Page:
Tooth-filling-like material keeps double-density lithium battery stable
One of the many potential pathways that could lead us to next-gen energy storage for smartphones, laptops and electric vehicles is the use of a solid-state electrolyte, in place of the liquid electrolytes used in today's lithium batteries. A research team in the US has developed a prototype version of these solid-state batteries that overcomes some of the key roadblocks in this area, demonstrating stable, high-capacity storage through the use of a novel, self-healing material.
In today's lithium-ion batteries, the liquid electrolyte carries the lithium ions back and forth between a pair of electrodes as the battery is charged and discharged. If the electrolyte can instead be made out of solid materials, it could make batteries safer and enable far greater energy density. So much so, experimental versions of these cells have been shown to be capable of storing around double the energy of current lithium-ion solutions.
The trouble with this are little tentacle-like formations called dendrites, which tend to grow on the surface of one of the electrodes as the battery cycles. These tiny needles can then cause the battery to short circuit and fail, or potentially catch fire. So, coming up with a solid-state design that circumvents this problem would be a big breakthrough.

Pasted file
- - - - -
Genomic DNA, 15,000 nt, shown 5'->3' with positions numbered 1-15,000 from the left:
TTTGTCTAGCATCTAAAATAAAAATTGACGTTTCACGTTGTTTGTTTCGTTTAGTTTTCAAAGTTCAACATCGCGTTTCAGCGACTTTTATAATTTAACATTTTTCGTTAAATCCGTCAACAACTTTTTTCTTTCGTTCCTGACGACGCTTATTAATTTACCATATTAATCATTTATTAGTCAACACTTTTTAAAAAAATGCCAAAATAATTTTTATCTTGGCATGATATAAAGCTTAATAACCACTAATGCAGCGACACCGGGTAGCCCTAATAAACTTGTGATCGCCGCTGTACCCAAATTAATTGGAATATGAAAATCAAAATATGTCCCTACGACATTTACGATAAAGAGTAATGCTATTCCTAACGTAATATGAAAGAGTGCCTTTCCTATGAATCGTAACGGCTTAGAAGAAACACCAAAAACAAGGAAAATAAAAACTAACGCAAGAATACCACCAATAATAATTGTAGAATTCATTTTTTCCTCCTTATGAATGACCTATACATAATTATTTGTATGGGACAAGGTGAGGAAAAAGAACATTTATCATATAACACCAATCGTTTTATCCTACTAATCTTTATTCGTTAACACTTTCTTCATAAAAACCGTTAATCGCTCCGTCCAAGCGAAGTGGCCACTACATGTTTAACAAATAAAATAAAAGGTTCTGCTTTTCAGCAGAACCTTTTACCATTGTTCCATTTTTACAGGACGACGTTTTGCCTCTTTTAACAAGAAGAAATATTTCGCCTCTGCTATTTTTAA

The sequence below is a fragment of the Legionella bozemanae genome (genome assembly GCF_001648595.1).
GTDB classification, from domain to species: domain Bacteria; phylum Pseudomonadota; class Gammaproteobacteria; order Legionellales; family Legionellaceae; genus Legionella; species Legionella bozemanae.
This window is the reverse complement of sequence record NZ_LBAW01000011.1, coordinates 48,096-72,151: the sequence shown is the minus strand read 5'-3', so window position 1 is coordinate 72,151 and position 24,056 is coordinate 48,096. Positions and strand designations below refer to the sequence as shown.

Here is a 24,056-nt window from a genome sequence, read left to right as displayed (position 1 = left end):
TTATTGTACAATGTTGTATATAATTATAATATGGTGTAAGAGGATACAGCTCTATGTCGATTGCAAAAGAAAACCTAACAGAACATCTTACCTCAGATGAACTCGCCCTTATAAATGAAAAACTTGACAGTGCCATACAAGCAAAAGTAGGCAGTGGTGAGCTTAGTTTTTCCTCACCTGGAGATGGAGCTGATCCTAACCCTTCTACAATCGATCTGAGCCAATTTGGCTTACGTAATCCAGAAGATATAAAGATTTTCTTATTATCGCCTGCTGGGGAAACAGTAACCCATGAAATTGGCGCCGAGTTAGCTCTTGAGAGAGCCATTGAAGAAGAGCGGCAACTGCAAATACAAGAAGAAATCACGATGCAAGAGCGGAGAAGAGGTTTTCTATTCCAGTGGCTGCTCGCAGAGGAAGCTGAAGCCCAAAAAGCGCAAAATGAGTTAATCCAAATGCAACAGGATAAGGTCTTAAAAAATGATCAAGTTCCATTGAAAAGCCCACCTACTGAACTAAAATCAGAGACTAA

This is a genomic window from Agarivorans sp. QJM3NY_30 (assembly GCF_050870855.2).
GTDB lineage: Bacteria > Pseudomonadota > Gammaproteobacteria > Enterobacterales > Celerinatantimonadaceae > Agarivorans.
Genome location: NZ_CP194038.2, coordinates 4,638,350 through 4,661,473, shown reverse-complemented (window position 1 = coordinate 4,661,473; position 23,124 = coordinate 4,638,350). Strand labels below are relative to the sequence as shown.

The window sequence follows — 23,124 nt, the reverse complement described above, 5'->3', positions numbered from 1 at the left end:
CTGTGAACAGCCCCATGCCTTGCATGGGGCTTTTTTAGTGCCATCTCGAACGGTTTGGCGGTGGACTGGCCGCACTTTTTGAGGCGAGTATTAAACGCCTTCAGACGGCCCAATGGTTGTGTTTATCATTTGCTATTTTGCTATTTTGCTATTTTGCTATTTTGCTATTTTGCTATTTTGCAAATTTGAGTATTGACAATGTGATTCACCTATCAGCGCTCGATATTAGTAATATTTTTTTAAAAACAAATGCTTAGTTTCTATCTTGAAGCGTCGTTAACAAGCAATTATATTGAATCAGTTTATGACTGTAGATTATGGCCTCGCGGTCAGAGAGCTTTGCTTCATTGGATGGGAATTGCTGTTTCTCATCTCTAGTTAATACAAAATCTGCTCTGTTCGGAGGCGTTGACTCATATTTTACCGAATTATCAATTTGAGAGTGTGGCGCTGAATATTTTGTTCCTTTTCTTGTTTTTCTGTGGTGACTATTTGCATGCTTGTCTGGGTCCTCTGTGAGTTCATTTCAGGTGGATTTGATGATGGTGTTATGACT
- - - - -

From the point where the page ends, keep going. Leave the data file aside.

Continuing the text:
The authors of this new study, who hail from MIT, Texas A&M University, Brown University and Carnegie Mellon University, have put forward a promising solution. The researchers developed a semi-solid metal electrode made of sodium-potassium alloys that they liken to the material dentists use to fill cavities – firm, but able to flow and be molded.
This material has just the right amount of give in it so that when it comes into contact with the solid electrolyte, it avoids forming tiny cracks that would normally appear in completely solid, but more brittle, electrode materials, which typically lead to the formation of dendrites.
“The motivation here was to develop electrodes that are based on carefully selected alloys in order to introduce a liquid phase that can serve as a self-healing component of the metal electrode,” Park says.
As the battery is cycled, the operating temperatures keep the material in just the right semi-solid phase to accommodate high currents, around 20 times greater than using solid lithium, without forming dendrites. This addresses another shortcoming of solid-state batteries so far, which haven't allowed for the kind of current densities that would enable recharging at practical rates, at least not without the formation of the dendrites.
In another design, the researcher integrated a thin film of liquid sodium-potassium alloy into the battery, sandwiching it in between a solid electrode and solid electrolyte. This also prevented the formation of dendrites, opening up another interesting avenue for exploration.
Buoyed by these promising early results in their experimental designs, the researchers are now investigating ways the technology could be applied to different solid-state battery architectures, and are optimistic about the possibilities.
“We think we can translate this approach to really any solid-state lithium-ion battery," says co-author Venkatasubramanian Viswanathan, professor of mechanical engineering at Carnegie Mellon University. "We think it could be used immediately in cell development for a wide range of applications, from handheld devices to electric vehicles to electric aviation.”
The research was published in the journal Nature Energy.